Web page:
Although the 53-year-old Tom Cruise’s biceps are impressive and his Six Million Dollar Tin Man running style as endearing as ever, the best reason to see Mission: Impossible — Rogue Nation is Rebecca Ferguson, a Swedish-born actress passing easily as a British spy named Ilsa. The character is either a double (good) or triple (bad) agent — but it's the type of bad that would make most of us want to switch our allegiances in a heartbeat. Actually, Ferguson’s mom is a Brit, which would account for the slight smirk that suggests naughty secrets on an otherwise coolly beautiful face, as well as the kitty-cat purr that makes routine lines sound as insouciant as Emma Peel. Ferguson is a scary-good fighter, too. One minute she’s still, the next she has wrapped her strong limbs around some scummy thug and is pounding away. She fights like someone who thinks more about winning than striking poses.
Mission: Impossible — Rogue Nation doesn’t have the nonsensical lyricism of Brad Bird’s stupendous Mission: Impossible — Ghost Protocol, but it’s still pretty good. It works best when, like Ferguson, it plays things straight instead of (mis)using Simon Pegg’s Impossible Mission Team techie for broad comic relief and Ving Rhames for Lou Grant–like grumpiness. Dull as they usually were, the old poker-faced TV Mission: Impossible crew had dignity. They weren’t always blubbering, “I’m working on it! Hang on! Aaauuggghh!” when one of their thingamajigs jammed. The series is also becoming almost as huggy and self-congratulatory as the Fast and Furious films.
The plot of Rogue Nation has Ethan Hunt (Cruise) once again cast out of the fold, branded as a madman or worse by a CIA director, Hunley (Alec Baldwin), who wants to shut the Impossible Mission Force down on the grounds that it operates without transparency or oversight. There are so many layers of irony here (the CIA whining about lack of oversight, the casting of ultraliberal Baldwin) that Hunley’s congressional debate with IMF coordinator Brandt (Jeremy Renner in the action-movie equivalent of a desk job) ought to be more fun than it is.
Ethan’s crime is arguing that there’s an anti-IMF at large, a “rogue nation” called “the Syndicate” that’s ... doing a lot of bad things. This makes Hunley so angry that he puts much of the CIA’s resources into catching Ethan — while various members of his former team chuckle to themselves that no army could catch Ethan Hunt; he’s that smart, cunning, dexterous, muscular, sexually potent, etc. The script is by director Christopher McQuarrie, whose characters voiced similar sentiments about Cruise’s hero in the pair’s last collaboration, Jack Reacher.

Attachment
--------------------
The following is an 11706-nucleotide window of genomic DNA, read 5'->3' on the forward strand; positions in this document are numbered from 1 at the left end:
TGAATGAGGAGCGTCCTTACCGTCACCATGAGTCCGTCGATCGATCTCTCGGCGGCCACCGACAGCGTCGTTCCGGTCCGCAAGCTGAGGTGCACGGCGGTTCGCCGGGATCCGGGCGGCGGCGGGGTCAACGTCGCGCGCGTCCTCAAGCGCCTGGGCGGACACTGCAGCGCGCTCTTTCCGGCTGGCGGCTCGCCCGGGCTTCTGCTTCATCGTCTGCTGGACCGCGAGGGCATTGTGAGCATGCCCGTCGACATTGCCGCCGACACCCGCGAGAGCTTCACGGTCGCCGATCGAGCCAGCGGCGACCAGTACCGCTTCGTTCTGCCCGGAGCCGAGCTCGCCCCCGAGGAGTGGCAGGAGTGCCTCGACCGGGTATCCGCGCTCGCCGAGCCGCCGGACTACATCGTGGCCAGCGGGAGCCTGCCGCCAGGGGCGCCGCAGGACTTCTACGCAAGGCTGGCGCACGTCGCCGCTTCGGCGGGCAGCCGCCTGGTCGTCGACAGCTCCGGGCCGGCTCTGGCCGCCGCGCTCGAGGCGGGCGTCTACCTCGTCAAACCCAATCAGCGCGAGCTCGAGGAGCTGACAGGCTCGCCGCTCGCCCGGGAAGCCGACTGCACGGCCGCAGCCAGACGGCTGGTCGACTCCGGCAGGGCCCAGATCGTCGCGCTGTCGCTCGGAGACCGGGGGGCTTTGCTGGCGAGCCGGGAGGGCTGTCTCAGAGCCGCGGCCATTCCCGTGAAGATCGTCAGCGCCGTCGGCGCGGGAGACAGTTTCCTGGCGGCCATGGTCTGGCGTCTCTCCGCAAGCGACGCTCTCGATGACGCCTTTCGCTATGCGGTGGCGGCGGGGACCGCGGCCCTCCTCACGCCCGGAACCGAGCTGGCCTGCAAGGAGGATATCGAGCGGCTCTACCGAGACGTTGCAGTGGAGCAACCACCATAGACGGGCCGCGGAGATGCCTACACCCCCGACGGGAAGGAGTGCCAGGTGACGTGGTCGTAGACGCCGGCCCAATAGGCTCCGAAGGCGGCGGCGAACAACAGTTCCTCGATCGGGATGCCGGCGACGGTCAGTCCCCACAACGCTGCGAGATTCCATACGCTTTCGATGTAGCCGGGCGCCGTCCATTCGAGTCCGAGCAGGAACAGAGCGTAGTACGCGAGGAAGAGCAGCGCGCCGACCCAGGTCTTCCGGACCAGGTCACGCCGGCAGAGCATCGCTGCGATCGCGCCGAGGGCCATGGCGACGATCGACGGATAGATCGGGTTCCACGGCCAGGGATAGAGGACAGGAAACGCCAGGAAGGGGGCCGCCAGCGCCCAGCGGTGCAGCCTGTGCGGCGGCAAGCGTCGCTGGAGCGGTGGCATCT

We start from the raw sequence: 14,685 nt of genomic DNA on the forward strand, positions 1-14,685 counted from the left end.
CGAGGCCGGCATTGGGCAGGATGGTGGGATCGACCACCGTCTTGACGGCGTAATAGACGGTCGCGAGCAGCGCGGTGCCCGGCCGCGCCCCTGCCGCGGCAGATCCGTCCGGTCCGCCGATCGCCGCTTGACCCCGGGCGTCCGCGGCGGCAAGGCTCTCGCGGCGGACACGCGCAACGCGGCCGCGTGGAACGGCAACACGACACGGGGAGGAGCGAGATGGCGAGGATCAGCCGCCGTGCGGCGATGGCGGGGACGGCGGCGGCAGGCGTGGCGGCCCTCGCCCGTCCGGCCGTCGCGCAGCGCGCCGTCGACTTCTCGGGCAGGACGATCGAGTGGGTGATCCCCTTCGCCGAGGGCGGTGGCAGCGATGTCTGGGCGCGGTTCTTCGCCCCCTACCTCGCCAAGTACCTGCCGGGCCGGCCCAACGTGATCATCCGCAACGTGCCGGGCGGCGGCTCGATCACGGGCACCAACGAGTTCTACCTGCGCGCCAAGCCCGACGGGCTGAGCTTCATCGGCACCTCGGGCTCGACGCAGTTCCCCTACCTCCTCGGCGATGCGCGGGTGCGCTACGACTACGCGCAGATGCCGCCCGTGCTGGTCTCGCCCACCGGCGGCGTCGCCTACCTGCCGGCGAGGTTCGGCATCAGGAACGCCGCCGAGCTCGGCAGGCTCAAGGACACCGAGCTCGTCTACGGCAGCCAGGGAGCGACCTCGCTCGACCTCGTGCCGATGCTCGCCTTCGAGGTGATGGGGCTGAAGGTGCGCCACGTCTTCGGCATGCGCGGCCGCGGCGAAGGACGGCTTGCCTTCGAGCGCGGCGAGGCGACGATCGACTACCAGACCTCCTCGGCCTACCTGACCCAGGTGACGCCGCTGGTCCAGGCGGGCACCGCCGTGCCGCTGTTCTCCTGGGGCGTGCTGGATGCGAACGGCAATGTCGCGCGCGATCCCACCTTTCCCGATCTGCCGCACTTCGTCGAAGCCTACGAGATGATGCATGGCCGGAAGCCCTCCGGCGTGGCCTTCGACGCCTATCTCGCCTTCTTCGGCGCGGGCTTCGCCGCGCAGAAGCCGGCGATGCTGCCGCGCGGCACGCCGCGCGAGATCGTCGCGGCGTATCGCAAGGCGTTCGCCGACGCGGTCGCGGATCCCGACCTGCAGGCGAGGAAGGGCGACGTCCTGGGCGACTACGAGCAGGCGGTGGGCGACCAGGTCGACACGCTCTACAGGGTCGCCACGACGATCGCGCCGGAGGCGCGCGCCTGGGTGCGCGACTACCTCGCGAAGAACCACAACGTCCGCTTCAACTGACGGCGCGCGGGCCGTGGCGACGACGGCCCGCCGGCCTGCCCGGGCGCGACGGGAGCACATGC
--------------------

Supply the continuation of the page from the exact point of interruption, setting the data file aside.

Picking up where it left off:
A new strain of highbrow fanboy is lately making a case for McQuarrie as an unsung action auteur. Would it were so. He doesn’t have the visual panache to pull off the slapstick-derring-do prologue in which Cruise hangs from an escaping terrorist plane while his hysterical team tries to get the door open for him. An early, subterranean martial-arts clash is edited for maximum chop. A triple-assassin shoot-out with fisticuffs in a Vienna opera house has one or two good moments, but McQuarrie wants so nakedly for it to be a Brian De Palma–style spatial-temporal tour de force that its semi-coherence is an embarrassment.
On the other hand, he delivers a corker of a high-speed motorcycle chase — the road-level camerawork rattles you down to your joints. A climactic knife fight between Ferguson and a burly villain known as the “Bone Doctor” works like gangbusters: It doesn’t have too many variables and it isn’t broken up by one-liners.
As the icily malignant leader of “the Syndicate,” the twisty-faced Sean Harris is like a medieval demon with thick glasses. He and Hunt have a splendid climactic stare-down — elegantly staged and surprising. And McQuarrie has one foolproof weapon: Lalo Schifrin’s original TV theme, blasted so triumphantly whenever Cruise and Company do something right that it’s like the action-movie equivalent of Beethoven’s “Ode to Joy.”